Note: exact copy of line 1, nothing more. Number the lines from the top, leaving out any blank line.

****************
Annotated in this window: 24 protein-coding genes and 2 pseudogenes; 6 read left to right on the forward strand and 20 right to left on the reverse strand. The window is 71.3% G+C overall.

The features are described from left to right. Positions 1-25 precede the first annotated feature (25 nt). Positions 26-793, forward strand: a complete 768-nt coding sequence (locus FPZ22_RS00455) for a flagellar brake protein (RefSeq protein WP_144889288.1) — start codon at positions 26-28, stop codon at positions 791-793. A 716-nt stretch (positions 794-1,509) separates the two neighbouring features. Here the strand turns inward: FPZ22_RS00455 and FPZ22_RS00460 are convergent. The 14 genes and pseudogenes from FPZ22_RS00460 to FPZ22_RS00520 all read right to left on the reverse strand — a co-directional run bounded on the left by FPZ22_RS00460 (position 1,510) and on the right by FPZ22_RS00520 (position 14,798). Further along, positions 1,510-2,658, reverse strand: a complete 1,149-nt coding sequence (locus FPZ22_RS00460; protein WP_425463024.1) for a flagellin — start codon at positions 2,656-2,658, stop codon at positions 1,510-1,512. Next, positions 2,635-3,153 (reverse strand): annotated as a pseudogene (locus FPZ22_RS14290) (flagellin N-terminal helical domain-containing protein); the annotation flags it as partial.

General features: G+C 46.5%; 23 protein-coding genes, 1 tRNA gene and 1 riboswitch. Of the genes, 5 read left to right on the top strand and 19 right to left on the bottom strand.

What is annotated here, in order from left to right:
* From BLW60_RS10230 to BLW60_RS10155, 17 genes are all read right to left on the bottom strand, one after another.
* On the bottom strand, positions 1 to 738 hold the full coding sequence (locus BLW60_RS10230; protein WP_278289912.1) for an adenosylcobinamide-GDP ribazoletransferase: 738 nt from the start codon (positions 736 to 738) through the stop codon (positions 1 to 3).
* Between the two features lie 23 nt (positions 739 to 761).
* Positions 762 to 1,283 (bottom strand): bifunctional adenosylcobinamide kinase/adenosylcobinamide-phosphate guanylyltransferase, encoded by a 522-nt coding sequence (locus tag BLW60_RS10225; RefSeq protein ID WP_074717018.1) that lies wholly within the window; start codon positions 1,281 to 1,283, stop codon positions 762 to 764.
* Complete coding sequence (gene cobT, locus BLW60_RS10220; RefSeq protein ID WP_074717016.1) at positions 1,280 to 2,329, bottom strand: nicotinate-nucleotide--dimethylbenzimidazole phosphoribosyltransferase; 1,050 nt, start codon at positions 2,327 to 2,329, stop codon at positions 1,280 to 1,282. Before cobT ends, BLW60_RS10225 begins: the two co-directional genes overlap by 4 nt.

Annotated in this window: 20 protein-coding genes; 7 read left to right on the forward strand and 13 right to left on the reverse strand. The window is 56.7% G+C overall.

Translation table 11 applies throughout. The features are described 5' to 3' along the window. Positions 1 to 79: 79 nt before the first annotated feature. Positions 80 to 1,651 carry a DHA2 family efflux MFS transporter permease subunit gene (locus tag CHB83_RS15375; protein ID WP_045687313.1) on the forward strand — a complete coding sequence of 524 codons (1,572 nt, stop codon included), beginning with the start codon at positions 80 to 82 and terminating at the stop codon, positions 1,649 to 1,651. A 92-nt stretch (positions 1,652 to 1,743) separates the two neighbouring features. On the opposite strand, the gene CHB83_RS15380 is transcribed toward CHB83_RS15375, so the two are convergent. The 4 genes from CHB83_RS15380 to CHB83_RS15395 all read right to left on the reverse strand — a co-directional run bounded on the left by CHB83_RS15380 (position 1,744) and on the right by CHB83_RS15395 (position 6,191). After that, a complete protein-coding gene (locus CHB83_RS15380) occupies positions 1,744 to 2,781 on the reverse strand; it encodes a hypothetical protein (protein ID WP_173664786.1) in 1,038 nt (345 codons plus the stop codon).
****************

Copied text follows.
Annotated in this window: 24 protein-coding genes and 2 pseudogenes; 6 read left to right on the forward strand and 20 right to left on the reverse strand. The window is 71.3% G+C overall.